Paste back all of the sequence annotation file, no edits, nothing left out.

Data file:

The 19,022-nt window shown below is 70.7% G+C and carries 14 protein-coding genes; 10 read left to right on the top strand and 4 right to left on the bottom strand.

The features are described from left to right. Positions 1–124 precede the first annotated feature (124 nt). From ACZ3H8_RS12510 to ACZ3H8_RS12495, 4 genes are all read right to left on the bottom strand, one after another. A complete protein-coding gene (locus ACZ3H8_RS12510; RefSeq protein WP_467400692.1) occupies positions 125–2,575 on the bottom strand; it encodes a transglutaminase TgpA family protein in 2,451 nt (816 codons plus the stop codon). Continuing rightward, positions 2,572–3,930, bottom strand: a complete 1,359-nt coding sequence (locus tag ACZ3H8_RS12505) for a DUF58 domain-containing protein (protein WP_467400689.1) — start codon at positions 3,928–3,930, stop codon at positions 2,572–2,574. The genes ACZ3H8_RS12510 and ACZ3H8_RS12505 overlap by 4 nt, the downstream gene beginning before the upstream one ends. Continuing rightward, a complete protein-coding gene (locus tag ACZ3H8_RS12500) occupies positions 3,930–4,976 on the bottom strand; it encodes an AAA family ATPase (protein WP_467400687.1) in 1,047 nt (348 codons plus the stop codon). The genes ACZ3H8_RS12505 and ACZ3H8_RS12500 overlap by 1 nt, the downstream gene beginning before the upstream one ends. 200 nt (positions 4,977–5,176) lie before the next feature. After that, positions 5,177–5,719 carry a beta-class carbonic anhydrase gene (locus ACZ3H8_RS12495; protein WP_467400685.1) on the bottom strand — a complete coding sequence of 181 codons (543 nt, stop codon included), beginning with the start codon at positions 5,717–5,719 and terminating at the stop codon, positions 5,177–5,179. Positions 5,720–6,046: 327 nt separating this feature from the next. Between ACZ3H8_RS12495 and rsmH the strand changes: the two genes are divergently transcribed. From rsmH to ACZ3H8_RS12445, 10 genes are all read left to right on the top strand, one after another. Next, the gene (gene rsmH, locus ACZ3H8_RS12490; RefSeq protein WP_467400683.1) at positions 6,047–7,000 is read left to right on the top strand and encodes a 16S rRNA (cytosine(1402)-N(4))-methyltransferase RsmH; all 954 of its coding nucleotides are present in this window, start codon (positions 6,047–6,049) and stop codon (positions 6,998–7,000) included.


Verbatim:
The 19,022-nt window shown below is 70.7% G+C and carries 14 protein-coding genes; 10 read left to right on the top strand and 4 right to left on the bottom strand.

The features are described from left to right. Positions 1–124 precede the first annotated feature (124 nt). From ACZ3H8_RS12510 to ACZ3H8_RS12495, 4 genes are all read right to left on the bottom strand, one after another. A complete protein-coding gene (locus ACZ3H8_RS12510; RefSeq protein WP_467400692.1) occupies positions 125–2,575 on the bottom strand; it encodes a transglutaminase TgpA family protein in 2,451 nt (816 codons plus the stop codon). Continuing rightward, positions 2,572–3,930, bottom strand: a complete 1,359-nt coding sequence (locus tag ACZ3H8_RS12505) for a DUF58 domain-containing protein (protein WP_467400689.1) — start codon at positions 3,928–3,930, stop codon at positions 2,572–2,574. The genes ACZ3H8_RS12510 and ACZ3H8_RS12505 overlap by 4 nt, the downstream gene beginning before the upstream one ends. Continuing rightward, a complete protein-coding gene (locus tag ACZ3H8_RS12500) occupies positions 3,930–4,976 on the bottom strand; it encodes an AAA family ATPase (protein WP_467400687.1) in 1,047 nt (348 codons plus the stop codon). The genes ACZ3H8_RS12505 and ACZ3H8_RS12500 overlap by 1 nt, the downstream gene beginning before the upstream one ends. 200 nt (positions 4,977–5,176) lie before the next feature. After that, positions 5,177–5,719 carry a beta-class carbonic anhydrase gene (locus ACZ3H8_RS12495; protein WP_467400685.1) on the bottom strand — a complete coding sequence of 181 codons (543 nt, stop codon included), beginning with the start codon at positions 5,717–5,719 and terminating at the stop codon, positions 5,177–5,179. Positions 5,720–6,046: 327 nt separating this feature from the next. Between ACZ3H8_RS12495 and rsmH the strand changes: the two genes are divergently transcribed. From rsmH to ACZ3H8_RS12445, 10 genes are all read left to right on the top strand, one after another. Next, the gene (gene rsmH, locus ACZ3H8_RS12490; RefSeq protein WP_467400683.1) at positions 6,047–7,000 is read left to right on the top strand and encodes a 16S rRNA (cytosine(1402)-N(4))-methyltransferase RsmH; all 954 of its coding nucleotides are present in this window, start codon (positions 6,047–6,049) and stop codon (positions 6,998–7,000) included.